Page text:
No incumbent Minnesota Republican U.S. House member had won less than 80 percent of the primary vote since 1962

tomemmer20While his renomination victory was never in doubt, Minnesota U.S. Representative Tom Emmer’s primary win on Tuesday did signal that the 6th Congressional District lawmaker is still having issues with some of his constituency at the close of his first term in office.

Emmer, who has taken heat from some in the Tea Party quarters for his more moderated tone and stances on policy issues after becoming an officeholder in D.C., saw more than 30 percent of primary-voting Republican constituents vote against him on Tuesday as he tallied just 68.7 percent of the GOP vote.

By comparison, DFLers Betty McCollum and Keith Ellison won north of 90 percent with McCollum recording the largest percentage in a contested primary in more than 50 years with her 94 percent showing against frequent candidate Steve Carlson. Four other delegation members did not even draw a primary challenger this cycle (Republican Erik Paulsen and DFLers Tim Walz, Collin Peterson, and Rick Nolan).

Emmer faced two opponents in his primary – most notably A.J. Kern, a business owner and former Benton County Planning Commissioner.

Kern attacked Emmer on a variety of issues including TPP, education, illegal immigration, and for creating the Somalia caucus with Ellison.

In the end, despite Emmer outraising her campaign by more than a 61:1 ratio, Kern received 26.5 percent of the vote with Patrick Munro in a distant third with 4.9 percent.

As a result, Emmer’s 68.7 percent is the lowest support for a Minnesota Republican U.S. Representative recorded in a primary in more than 50 years.

The only incumbent Republican to fare worse than Emmer in a primary since the Gopher State lost a seat due to reapportionment in 1962 was 12-term Congressman H. Carl Andersen.

In 1962, Andersen was redistricted from the 7th CD to the 6th CD and was challenged by former state legislator Bob Odegard.

Odegard crushed Andersen by 27.4 points with the GOP lawmaker carrying only five of the district’s 19 counties (Kandiyohi, Lincoln, Redwood, Renville, and Stevens).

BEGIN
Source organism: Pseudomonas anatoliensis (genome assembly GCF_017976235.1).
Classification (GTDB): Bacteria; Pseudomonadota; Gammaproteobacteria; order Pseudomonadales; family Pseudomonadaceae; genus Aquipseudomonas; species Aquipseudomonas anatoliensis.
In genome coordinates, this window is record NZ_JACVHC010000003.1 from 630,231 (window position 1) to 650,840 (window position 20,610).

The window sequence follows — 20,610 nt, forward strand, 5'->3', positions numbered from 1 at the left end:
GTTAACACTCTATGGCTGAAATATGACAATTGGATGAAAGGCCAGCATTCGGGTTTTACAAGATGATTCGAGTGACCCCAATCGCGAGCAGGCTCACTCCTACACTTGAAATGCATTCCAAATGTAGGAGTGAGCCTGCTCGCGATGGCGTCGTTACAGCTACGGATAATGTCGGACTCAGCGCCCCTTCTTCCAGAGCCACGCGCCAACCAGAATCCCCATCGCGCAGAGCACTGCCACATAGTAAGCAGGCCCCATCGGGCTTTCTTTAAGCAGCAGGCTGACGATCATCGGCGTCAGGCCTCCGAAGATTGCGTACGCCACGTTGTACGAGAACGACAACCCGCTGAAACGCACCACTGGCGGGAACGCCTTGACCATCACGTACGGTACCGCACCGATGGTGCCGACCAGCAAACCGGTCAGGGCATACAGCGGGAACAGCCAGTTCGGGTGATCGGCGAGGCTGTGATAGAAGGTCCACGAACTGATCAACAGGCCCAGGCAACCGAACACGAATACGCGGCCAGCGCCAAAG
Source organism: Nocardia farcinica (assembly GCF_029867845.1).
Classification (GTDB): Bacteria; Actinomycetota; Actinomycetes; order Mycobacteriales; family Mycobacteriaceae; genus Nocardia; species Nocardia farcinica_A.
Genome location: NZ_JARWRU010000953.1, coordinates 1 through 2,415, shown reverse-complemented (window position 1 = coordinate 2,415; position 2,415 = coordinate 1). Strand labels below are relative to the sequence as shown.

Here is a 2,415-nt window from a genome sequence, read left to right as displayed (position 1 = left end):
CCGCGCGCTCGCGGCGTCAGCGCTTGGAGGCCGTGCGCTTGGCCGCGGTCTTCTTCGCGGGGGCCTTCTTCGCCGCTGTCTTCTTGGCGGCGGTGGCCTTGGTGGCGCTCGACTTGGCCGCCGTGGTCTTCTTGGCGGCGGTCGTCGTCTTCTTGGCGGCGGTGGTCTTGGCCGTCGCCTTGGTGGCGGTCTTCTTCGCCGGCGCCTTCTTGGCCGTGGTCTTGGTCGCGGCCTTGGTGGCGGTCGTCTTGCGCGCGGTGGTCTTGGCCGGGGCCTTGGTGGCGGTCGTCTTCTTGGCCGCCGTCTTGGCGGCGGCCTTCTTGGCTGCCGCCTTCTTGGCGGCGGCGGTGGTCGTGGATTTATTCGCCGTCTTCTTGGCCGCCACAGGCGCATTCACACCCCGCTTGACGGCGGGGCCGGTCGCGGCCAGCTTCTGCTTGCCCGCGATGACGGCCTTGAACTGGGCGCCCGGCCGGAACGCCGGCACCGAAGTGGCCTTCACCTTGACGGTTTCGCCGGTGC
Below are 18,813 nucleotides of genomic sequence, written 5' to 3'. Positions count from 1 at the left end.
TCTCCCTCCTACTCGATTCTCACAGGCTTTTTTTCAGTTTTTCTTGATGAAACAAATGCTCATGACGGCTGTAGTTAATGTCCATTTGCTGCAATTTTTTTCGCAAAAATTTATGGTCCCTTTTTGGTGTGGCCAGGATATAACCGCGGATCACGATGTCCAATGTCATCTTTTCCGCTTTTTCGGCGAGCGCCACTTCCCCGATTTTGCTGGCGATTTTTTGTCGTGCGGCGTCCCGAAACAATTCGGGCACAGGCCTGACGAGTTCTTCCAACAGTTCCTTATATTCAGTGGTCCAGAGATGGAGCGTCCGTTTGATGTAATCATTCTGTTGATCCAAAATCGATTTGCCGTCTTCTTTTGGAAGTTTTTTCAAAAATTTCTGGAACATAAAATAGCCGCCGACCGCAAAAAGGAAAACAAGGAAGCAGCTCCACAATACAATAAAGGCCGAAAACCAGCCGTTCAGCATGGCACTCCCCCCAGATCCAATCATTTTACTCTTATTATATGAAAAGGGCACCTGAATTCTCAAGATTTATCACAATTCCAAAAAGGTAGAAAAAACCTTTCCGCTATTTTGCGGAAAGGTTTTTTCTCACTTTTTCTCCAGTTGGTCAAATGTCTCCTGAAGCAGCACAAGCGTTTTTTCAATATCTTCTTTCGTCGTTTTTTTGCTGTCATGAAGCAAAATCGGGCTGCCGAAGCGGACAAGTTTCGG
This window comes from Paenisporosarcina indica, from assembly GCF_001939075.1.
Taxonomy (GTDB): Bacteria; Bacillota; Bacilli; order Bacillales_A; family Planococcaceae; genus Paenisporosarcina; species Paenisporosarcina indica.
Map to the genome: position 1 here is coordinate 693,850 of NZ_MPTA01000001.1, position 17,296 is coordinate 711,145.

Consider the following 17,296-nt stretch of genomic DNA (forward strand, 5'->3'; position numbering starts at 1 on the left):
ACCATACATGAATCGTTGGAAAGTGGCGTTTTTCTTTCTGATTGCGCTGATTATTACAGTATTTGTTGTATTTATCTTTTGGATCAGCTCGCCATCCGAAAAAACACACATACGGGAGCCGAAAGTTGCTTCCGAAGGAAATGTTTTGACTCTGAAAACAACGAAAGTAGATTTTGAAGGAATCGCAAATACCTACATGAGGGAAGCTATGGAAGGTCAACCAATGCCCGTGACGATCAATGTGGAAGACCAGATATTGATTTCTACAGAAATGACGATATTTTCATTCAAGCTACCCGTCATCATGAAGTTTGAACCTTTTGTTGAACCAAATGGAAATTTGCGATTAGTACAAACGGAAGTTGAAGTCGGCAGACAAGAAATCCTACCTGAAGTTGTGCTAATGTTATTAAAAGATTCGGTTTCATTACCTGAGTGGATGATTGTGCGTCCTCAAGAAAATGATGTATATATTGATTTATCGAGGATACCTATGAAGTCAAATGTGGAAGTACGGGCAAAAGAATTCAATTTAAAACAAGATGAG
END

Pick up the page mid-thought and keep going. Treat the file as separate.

Ever since, the vast majority of Republican U.S. House members did not even draw a primary opponent (66 of 78 from 1964 to 2014) with the remaining dozen who did all eclipsing the 80 percent mark:

  • 1970 (7th CD): Odin Langen (93.9 percent)
  • 1972 (3rd CD): Bill Frenzel (93.1 percent)
  • 1980 (3rd CD): Bill Frenzel (91.4 percent)
  • 1982 (1st CD): Tom Hagedorn (87.5 percent)
  • 1982 (2nd CD): Vin Weber (88.4 percent)
  • 1984 (3rd CD): Bill Frenzel (89.6 percent)
  • 2004 (3rd CD): Jim Ramstad (89.9 percent)
  • 2006 (1st CD): Gil Gutknecht (87.3 percent)
  • 2008 (6th CD): Michele Bachmann (85.9 percent)
  • 2012 (2nd CD): John Kline (85.1 percent)
  • 2012 (3rd CD): Erik Paulsen (90.2 percent)
  • 2012 (6th CD): Michele Bachmann (80.4 percent)

Bachmann (2012) and Emmer (2016) are the only Republicans to draw more than one primary opponent since Joseph O’Hara in 1956’s 6th CD nominating contest.

Since the end of World War II, only Emmer (68.7 percent), Anderson (36.3 percent in 1962), O’Hara (51.3 percent in 1948 and 55.7 percent in 1952), and Harold Knutson (60.0 percent in 1946) failed to win at least 69 percent of the GOP primary vote.

Looking at both DFL and GOP lawmakers, Emmer’s primary tally on Tuesday is the fifth lowest out of 49 contested primaries since 1964. The only members of Minnesota’s U.S. House delegation to receive less support than Emmer were:

  • 1980 (8th CD): DFLer Jim Oberstar (55.7 percent)
  • 1984 (8th CD): DFLer Jim Oberstar (65.1 percent)
  • 1992 (5th CD): DFLer Martin Sabo (67.4 percent)
  • 1992 (6th CD): DFLer Gerry Sikorski (49.3 percent)

As for Representative McCollum, her 94.0 percent is the highest mark reached by a Gopher State U.S. House member in a contested primary since Republican Walter Judd won 97.6 percent in the 5th CD nomination race in 1962.

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  1. Aubrey Immelman on August 10, 2016 at 7:46 pm

    Thanks for the informative report — as always — Dr. Ostermeier.

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